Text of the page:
United Way pilots change

By Todd Cohen

GREENSBORO, N.C. — With a boost from United Way of America, United Way of Greater Greensboro is stepping up efforts to change the way it does business.

Three years ago, Greensboro’s United Way began to shift its focus from providing general support for its member agencies to funding their specific programs that address critical community needs.

That shift included working with agencies to track their impact.

United Way of America now has selected Greensboro as one of five local United Ways whose efforts to focus on impact it will help strengthen — and use as models for other United Ways.

Other local United Ways getting support for the efforts to focus on impact include Camden, N.J.; Norwalk, Conn.; Phoenix, Ariz.; and Worcester, Mass.

The national organization will help each of the five United Ways develop and measure the results of a series of three-month business plans they will pursue over 14 months, says Kate Mehr, vice president for the community impact lab at United Way of America.

The idea is to organize local United Ways around their intended impact, gearing them to change lives; mobilize community resources; find opportunities and take quick action; treat donors as customers and partners; team up with other groups; and develop staff and volunteer leaders who lead in the community.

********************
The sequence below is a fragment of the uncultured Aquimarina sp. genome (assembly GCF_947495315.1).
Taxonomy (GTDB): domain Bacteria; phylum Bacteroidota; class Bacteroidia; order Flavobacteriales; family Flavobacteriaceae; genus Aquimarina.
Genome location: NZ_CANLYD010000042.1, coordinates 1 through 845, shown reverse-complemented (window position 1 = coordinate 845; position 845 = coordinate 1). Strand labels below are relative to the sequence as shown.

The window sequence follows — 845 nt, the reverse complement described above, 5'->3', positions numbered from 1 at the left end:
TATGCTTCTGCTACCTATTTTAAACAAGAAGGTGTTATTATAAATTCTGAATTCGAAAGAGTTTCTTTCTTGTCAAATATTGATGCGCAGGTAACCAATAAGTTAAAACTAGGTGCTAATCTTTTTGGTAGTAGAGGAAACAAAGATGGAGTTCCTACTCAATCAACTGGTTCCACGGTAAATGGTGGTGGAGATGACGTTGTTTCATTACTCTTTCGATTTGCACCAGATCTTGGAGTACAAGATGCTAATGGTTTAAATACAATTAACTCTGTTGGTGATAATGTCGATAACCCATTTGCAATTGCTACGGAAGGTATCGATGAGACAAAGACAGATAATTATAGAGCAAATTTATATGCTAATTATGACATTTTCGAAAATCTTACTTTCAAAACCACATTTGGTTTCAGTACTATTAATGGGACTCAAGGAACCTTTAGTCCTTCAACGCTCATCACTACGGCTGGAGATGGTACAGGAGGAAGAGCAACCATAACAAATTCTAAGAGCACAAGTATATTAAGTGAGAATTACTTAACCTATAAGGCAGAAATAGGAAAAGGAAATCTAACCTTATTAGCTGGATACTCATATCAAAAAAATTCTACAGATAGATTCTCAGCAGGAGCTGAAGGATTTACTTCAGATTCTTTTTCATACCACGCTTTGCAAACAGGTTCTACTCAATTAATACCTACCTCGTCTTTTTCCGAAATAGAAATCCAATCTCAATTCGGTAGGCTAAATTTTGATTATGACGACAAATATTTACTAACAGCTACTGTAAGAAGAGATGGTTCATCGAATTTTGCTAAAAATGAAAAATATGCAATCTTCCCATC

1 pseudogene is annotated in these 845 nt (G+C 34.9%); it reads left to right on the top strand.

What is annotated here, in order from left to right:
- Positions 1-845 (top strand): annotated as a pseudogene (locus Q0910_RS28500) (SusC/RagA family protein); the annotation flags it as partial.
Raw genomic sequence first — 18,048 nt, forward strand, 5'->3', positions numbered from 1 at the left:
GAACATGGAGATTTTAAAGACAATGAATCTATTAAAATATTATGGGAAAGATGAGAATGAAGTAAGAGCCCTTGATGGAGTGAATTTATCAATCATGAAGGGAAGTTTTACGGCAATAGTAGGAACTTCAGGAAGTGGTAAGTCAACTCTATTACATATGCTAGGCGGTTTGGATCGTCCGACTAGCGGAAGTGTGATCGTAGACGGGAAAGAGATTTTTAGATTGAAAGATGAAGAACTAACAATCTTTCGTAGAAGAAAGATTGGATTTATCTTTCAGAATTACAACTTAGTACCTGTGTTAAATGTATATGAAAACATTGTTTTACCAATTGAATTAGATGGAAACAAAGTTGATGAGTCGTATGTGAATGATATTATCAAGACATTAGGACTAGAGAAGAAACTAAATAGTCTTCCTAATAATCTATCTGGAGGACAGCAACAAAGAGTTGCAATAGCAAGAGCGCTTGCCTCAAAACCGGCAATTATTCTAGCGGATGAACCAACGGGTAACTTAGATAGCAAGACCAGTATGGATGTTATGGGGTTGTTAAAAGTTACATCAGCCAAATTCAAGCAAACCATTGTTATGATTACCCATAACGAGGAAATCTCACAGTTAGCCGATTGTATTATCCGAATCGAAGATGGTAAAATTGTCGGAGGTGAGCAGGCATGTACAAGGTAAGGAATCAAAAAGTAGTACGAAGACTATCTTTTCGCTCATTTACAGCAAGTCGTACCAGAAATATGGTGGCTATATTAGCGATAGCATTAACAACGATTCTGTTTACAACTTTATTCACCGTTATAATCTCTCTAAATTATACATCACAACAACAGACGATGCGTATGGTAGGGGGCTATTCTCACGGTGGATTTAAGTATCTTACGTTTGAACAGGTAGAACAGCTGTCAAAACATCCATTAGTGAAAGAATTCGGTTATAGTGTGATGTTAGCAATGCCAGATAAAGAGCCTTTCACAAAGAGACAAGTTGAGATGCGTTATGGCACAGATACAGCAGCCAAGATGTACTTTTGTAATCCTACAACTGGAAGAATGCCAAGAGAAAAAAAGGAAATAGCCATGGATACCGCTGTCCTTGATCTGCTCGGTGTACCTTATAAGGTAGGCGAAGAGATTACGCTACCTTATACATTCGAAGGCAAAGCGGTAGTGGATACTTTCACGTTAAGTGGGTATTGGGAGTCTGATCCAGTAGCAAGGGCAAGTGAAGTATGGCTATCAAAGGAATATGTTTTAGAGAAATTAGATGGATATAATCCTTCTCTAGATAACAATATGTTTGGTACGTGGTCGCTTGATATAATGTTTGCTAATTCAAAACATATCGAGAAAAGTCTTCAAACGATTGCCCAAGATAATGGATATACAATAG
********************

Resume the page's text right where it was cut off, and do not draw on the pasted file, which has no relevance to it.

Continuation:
United Way cannot expect to “create real change in communities” simply by continuing to fund agencies, Mehr says.

A key goal is to find ways to address social problems that are interrelated, says Brook Wingate, executive vice president of Greensboro’s United Way.

“People’s problems are multifaceted,” she says, “and community impact is the best way to provide that continuum of care for people in need.”

Greensboro’s United Way is holding public forums in October and November to identify critical community needs, and possible solutions. For information, call 336-378-6600.

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